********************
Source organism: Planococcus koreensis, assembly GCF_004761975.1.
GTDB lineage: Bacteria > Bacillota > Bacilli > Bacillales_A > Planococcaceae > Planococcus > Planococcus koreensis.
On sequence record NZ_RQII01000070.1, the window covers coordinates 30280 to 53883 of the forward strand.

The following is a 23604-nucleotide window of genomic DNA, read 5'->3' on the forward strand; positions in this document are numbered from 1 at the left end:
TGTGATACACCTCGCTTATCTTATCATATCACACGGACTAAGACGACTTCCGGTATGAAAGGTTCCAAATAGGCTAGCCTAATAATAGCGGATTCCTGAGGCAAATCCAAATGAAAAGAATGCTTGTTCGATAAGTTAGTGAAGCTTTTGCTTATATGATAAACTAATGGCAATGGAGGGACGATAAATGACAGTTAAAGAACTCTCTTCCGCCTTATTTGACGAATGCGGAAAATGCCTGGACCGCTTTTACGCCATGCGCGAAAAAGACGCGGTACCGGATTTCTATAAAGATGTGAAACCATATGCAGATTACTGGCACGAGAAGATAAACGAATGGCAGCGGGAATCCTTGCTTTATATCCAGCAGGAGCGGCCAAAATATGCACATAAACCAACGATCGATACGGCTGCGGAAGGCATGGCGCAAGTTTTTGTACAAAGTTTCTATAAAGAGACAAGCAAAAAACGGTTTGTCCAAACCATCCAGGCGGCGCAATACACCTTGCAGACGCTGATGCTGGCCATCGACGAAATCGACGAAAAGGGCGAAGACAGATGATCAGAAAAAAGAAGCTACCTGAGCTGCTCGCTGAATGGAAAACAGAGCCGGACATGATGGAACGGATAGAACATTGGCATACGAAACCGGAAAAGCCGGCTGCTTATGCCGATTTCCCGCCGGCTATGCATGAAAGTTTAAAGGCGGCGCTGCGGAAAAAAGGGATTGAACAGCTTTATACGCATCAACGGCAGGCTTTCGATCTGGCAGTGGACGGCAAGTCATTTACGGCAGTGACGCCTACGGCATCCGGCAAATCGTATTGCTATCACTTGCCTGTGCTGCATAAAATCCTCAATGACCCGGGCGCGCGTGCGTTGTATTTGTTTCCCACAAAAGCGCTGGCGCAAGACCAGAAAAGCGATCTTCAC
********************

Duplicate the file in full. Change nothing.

Source organism: Planococcus koreensis, assembly GCF_004761975.1.
GTDB lineage: Bacteria > Bacillota > Bacilli > Bacillales_A > Planococcaceae > Planococcus > Planococcus koreensis.
On sequence record NZ_RQII01000070.1, the window covers coordinates 30280 to 53883 of the forward strand.

The following is a 23604-nucleotide window of genomic DNA, read 5'->3' on the forward strand; positions in this document are numbered from 1 at the left end:
TGTGATACACCTCGCTTATCTTATCATATCACACGGACTAAGACGACTTCCGGTATGAAAGGTTCCAAATAGGCTAGCCTAATAATAGCGGATTCCTGAGGCAAATCCAAATGAAAAGAATGCTTGTTCGATAAGTTAGTGAAGCTTTTGCTTATATGATAAACTAATGGCAATGGAGGGACGATAAATGACAGTTAAAGAACTCTCTTCCGCCTTATTTGACGAATGCGGAAAATGCCTGGACCGCTTTTACGCCATGCGCGAAAAAGACGCGGTACCGGATTTCTATAAAGATGTGAAACCATATGCAGATTACTGGCACGAGAAGATAAACGAATGGCAGCGGGAATCCTTGCTTTATATCCAGCAGGAGCGGCCAAAATATGCACATAAACCAACGATCGATACGGCTGCGGAAGGCATGGCGCAAGTTTTTGTACAAAGTTTCTATAAAGAGACAAGCAAAAAACGGTTTGTCCAAACCATCCAGGCGGCGCAATACACCTTGCAGACGCTGATGCTGGCCATCGACGAAATCGACGAAAAGGGCGAAGACAGATGATCAGAAAAAAGAAGCTACCTGAGCTGCTCGCTGAATGGAAAACAGAGCCGGACATGATGGAACGGATAGAACATTGGCATACGAAACCGGAAAAGCCGGCTGCTTATGCCGATTTCCCGCCGGCTATGCATGAAAGTTTAAAGGCGGCGCTGCGGAAAAAAGGGATTGAACAGCTTTATACGCATCAACGGCAGGCTTTCGATCTGGCAGTGGACGGCAAGTCATTTACGGCAGTGACGCCTACGGCATCCGGCAAATCGTATTGCTATCACTTGCCTGTGCTGCATAAAATCCTCAATGACCCGGGCGCGCGTGCGTTGTATTTGTTTCCCACAAAAGCGCTGGCGCAAGACCAGAAAAGCGATCTTCAC